Taghreed El-Khodary 36, journalist
As a journalist, I covered the second intifada; I covered the Israeli withdrawal; and then suddenly I found myself covering intensive fighting between Palestinians. It is very shocking to have seen them fighting the Israeli occupation together and suddenly to see them fighting each other.
The saddest part is when they are fighting and the people, the civilians, are caught in between.
And then you hear the stories from civilians, who lost their loved ones, or whose loved ones got injured; and it’s the same as what Israelis did to them, but this time it’s Palestinians bullets; and then you cover the frustration, the depression that people are feeling.
For example, a woman called Hoda, 60-years old, who was very afraid to mention her last name, afraid she will be killed by either Fatah or Hamas, said to me: “When Israel attacks, we can deal with it. Israel is our enemy. Therefore, we have the will and it’s a challenge. But when Palestinians are clashing, its very frustrating and depressing, psychologically speaking.”
Someone else, a Fatah member whose brother was injured in the clashes, said: “What’s happening between Palestinians is due to the embargo imposed by the international community. Once you starve people they become vulnerable and easily manipulated by both parties to serve their personal interests.”
For the first time in my life I’ve been stopped by masked men, asking me where I’m heading in Gaza City; I’ve been seeing for the first time Palestinian security forces stopping people because they have a beard, asking them for IDs.
For the first time I see people afraid to move around. That used to happen during the first intifada. But it was Israelis stopping Palestinians. Suddenly I’m seeing checkpoints in Gaza imposed by Palestinians. So there is now a self-imposed curfew. It’s very sad to see how Gaza is turning into nightmare.
On the other hand, I’m afraid while in the car with the driver that Israel might miss its target and the rocket will shred my car to pieces.
There is this fear while you are working, while you are in your car, while you are moving. There is this fear of death that keeps haunting you, but you have to learn how to keep it aside and keep moving and focusing on conveying the story of Gaza.
I’m an optimist when it comes to people. I believe change will come from the people themselves. At this time, once can feel that the silent majority is sick, is frustrated at both Hamas and Fatah and I do believe that they are both realising that if they continue the internal fighting they will lose the popular support. Definitely it’s time for an alternative.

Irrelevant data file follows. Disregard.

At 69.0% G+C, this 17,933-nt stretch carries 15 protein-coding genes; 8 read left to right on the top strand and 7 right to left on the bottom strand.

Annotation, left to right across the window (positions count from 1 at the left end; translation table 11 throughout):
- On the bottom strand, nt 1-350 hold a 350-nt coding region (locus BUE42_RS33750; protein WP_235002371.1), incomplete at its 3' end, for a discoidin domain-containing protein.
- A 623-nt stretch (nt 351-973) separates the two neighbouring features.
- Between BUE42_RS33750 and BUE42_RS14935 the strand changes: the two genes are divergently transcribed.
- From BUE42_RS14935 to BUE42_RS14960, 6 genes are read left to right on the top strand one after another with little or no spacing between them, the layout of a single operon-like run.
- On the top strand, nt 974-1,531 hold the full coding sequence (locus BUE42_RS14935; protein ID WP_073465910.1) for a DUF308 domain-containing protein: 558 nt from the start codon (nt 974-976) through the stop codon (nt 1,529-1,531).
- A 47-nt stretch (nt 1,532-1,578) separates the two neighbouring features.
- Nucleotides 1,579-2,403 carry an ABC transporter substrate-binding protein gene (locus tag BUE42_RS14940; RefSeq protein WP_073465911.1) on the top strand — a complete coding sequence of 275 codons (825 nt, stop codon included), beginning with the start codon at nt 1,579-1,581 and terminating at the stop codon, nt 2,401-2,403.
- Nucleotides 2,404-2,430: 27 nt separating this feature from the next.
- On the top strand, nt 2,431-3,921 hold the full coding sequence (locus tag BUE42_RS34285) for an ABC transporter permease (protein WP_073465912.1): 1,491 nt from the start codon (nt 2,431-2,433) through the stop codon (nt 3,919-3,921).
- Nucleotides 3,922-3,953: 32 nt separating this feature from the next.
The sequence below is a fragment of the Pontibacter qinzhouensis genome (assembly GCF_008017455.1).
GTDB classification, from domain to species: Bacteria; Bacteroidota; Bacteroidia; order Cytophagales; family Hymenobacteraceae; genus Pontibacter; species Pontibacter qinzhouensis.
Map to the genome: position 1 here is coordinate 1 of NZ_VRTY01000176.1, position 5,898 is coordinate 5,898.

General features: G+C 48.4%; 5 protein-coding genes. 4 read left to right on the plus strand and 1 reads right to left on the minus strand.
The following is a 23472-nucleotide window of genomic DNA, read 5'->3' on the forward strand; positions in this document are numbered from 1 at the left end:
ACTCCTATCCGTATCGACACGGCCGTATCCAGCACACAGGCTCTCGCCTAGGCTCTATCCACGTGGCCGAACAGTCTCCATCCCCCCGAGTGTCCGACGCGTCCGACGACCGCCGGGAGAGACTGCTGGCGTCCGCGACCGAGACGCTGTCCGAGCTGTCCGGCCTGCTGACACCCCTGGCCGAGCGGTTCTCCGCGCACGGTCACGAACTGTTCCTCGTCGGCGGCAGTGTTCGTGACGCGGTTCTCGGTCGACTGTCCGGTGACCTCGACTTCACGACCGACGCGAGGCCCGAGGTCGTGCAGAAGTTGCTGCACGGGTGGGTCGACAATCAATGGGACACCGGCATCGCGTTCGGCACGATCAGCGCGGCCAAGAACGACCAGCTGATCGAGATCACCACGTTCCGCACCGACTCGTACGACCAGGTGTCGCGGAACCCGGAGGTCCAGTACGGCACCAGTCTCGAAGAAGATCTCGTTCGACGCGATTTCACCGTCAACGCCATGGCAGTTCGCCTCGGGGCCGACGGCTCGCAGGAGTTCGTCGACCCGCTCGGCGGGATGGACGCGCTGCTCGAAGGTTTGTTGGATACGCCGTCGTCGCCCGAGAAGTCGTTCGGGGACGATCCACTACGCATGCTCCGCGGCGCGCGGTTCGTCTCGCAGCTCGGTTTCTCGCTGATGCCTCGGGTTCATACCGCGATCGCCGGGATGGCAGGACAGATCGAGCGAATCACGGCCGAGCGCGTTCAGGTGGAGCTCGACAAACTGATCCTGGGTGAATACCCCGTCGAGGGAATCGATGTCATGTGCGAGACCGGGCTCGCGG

But sadly there is no alternative.
The international community, Fatah, Hamas, and Israel must understand that all parties must be employed to achieve a political settlement.
Hadeel Abo Dayya, 17 , high school student
We’ve witnessed a lot, but we’ve never experienced something like this. They’ve lost their sense of humanity.
My four siblings, my parents, and myself stayed holed up in the basement of our high-rise tower with 35 other residents – some on wheelchairs, some of them elderly, for over six hours without food or water as gunmen took over the building and others on the outside began to attack and exchange fire with them.
Members of the Hamas Executive Force were in our building, and so Fatah security forces on the outside, in another building, were firing at them, with machine guns and RPGs, and mortars.
A few of the RPGs landed in some of the apartments; they hit the curtains, which lit on fire, and eventually entire apartments burned to the floor.
Fatah doesn’t care about Hamas and Hamas doesn’t care about Fatah, they both only care about who wins. Who is in control became more important than the lives of human beings. Both sides lost their sense of humanity and understanding.
|Hadeel Abo Dayya was trapped
in a basement for hours
We went down after four mortars and RPGs landed in the rooms. We didn’t all want to die – we were trying to think strategically at that point.
There were bullets literally flying over our heads. Then more RPGs hit the curtains and they began to burn. We risked our lives and fled under fire. We’re now staying in a hotel until we can find a new apartment.
Where is the president? Where is the prime minister? Where are they? They are all looking out for their own interests.
We know that the president’s office can stop this, but he prefers not to. We were asking for just 30 minutes ceasefire to allow us and the other trapped bystanders to evacuate, but they wouldn’t even give us that.
Now, after this happened, after I thought I was going to die, after I saw that even ambulances weren’t allowed to reach us, I thought: what is this nation, these people, that I am working so hard to build?
I am crushed. But then I thought; how will the outside world help me? I have to stay strong and persevere. What I learned is that the world is like a pencil. Your memory, your life, everything you know or think you know, can be erased in an instant. My passport, our ID cars, everything is gone now in that fire.
Khalil Yaziji, 26, shopkeeper/banker